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Nepal

October 11, 1987|VIRGINIA BARTON | Barton is an Inverness, Calif., free-lance writer. and

LUMLE, Nepal — At 62, the American woman was a novelty on the Nepalese trails up to 12,000 feet, because she trekked alone, hired her own porters, and her companions were all under 30. She had to exchange money for muscle, and stay in charge. Her reward was exquisite euphoria at top of the world

On a steep rise near Lumle a Nepali woman passed me, a doko basket loaded with twigs straining against her forehead. She reached out, grabbed both my hands in hers,and cried, " Namaste , mother!"

When I arrived in Nepal I thought namaste meant hello, but it's a blessing--more, I am told, like, "I salute the divine within you!"--and always delivered eye to eye with the hands uplifted as in prayer.

My Nepali sister prayed that I would make it up the hill. Dismayed, I sucked in my stomach and tried to look strong. Soon I realized that, at 62, I was a novelty traveling alone up the Kali Gandaki River gorge with my banner of white hair.

Some quick research on my fellow travelers (the Western ones) led me to discover that they were from many countries, with an age range from 18 to 30. Half were on college break while the other half had just ditched their first careers to reappraise their futures in an affordable Third World place. I was the only one with blue rinse in my duffel.

If this had been the route to the Everest Base Camp a dearth of seasoned citizens would have been no surprise, but this was a moderate trek, mostly under 10,000 feet, hardly a thin-air ordeal.

It's about 60 miles from Pokhara to Jomosom, another 15 to the medieval border town of Kogbeni (9,200 feet) and east up to Muktinath at 12,475 feet.

My plan was to go as far as I could, but I had serious doubts about that last, steep climb. I knew that at Jomosom there's an airstrip and a choice of flying out instead of returning by the same route.

The Pokhara to Jomosom trail follows an ancient trade route where there have always been inns for the traveler in almost every town. Reservations (unless you're with a group) are unnecessary. So is hauling in a tent, a camp stove or dehydrated noodles. This trail is, in fact, the classic choice for what has come to be called Teahouse Trekking, or sometimes Soft Trekking. It is the trail known for the spectacular variety of its people and its landscape.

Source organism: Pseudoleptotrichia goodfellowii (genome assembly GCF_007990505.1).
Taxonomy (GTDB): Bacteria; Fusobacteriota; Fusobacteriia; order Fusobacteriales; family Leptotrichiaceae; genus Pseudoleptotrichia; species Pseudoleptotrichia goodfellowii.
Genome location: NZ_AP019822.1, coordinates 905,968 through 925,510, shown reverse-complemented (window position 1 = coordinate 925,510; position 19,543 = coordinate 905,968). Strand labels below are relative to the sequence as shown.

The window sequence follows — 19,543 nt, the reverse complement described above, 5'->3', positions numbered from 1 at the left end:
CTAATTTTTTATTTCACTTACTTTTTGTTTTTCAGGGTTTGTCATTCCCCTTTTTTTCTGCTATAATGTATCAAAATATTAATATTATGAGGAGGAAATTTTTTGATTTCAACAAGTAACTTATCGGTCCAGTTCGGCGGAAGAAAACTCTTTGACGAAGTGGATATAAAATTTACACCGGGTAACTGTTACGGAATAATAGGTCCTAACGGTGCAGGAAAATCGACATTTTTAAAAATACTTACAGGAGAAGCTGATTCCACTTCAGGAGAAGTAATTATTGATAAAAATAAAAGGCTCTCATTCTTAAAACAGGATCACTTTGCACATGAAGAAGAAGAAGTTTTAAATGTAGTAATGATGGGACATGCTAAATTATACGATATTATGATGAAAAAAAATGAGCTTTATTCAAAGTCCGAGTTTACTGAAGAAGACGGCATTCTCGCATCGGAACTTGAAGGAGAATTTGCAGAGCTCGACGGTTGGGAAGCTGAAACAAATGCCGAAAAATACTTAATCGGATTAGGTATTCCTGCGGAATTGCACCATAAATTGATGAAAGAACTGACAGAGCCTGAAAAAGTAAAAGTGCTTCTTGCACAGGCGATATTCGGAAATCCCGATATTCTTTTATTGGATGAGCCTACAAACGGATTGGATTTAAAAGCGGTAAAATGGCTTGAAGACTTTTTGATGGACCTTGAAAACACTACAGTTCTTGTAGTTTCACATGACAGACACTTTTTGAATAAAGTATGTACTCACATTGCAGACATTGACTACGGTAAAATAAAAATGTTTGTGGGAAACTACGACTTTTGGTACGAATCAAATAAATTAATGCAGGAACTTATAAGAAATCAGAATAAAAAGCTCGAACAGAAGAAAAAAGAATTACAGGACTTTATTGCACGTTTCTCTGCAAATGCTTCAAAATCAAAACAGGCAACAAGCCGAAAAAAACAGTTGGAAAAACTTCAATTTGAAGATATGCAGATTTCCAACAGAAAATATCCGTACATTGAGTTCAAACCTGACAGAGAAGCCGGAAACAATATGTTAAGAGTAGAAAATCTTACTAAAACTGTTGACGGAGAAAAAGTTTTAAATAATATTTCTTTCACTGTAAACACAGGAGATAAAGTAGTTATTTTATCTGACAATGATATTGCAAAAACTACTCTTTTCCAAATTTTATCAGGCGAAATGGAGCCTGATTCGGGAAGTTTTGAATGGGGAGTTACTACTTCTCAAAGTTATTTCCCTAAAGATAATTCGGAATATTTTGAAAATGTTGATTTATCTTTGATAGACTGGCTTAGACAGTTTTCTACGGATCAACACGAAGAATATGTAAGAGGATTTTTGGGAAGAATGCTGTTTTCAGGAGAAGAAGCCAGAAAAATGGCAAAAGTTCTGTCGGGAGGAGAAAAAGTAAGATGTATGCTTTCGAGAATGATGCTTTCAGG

The Katmandu Valley, where all the international flights land, is an emerald bowl rimmed on the north and the east by the Himalayas. There's enough history and art here to keep a curious visitor busy for months. But the city, with its cars and hotels, hawkers and tourists, has been flirting with progress since Sir Edmund Hillary conquered Everest in 1953 and brought the world in after him.

If you want to find the old ways now, you have to go to the end of the road and walk up into the mountains. Anyone who enjoys walking a few miles a day can do it, anyone, that is, who is willing to accept the sudden turn of the weather in the mountains and the jolt of another culture.

Crucial for wimps and the unconditioned, however, is the porter system. Let's face it: Plenty of people, at any age, never consider the idea of trekking because the sight of a backpack gives them a headache. They don't want to carry an ounce, the body being enough of a cumbersome burden, especially climbing uphill.

The porter system solves all that. In the gateway towns of Katmandu and Pokhara young men on every corner fight to carry your load. At first I worried about exploiting them (the rate was less than $5 a day); then I felt guilty because I could use only one at a time.

My first porter found me at Lake Phewa at Pokhara, and I found my second, his replacement, in the lodge at Ghorepani, five days on the road. Both were soft, foothill Hindus of the Chetri caste, not as prepared as they thought for the high country.

Purna, 28 and married, with good English, had much charm but got homesick. Five days from the lake was like five years to him, and the great festival of Dessai was coming up. He wanted to be home to receive the red tika on his forehead from his uncle and eat the goat especially slaughtered to pacify the terrifying goddess Durga. When he developed a stubborn cough, we agreed he should go home.

Ram Chandra, 21 and unattached, was waiting in the wings. He was thrilled to travel north and practice his English; but he didn't tell me that the shorts and sandals he had on were his only clothes, till we got to 9,000 feet and the goose-bumps appeared.

To both I was mother, an antique of uncertain durability who had to be protected. Purna liked to walk ahead and call back, "Watch out for that loose stone!" and Ram got me over the trembling log bridges by pulling me across with both hands, while I walked forward and he walked backward.

When they needed money they came to me (I bought the long pants), and when I needed muscle I went to them. When we had simultaneous blisters, we split the moleskin. It was an arrangement I'm familiar with.

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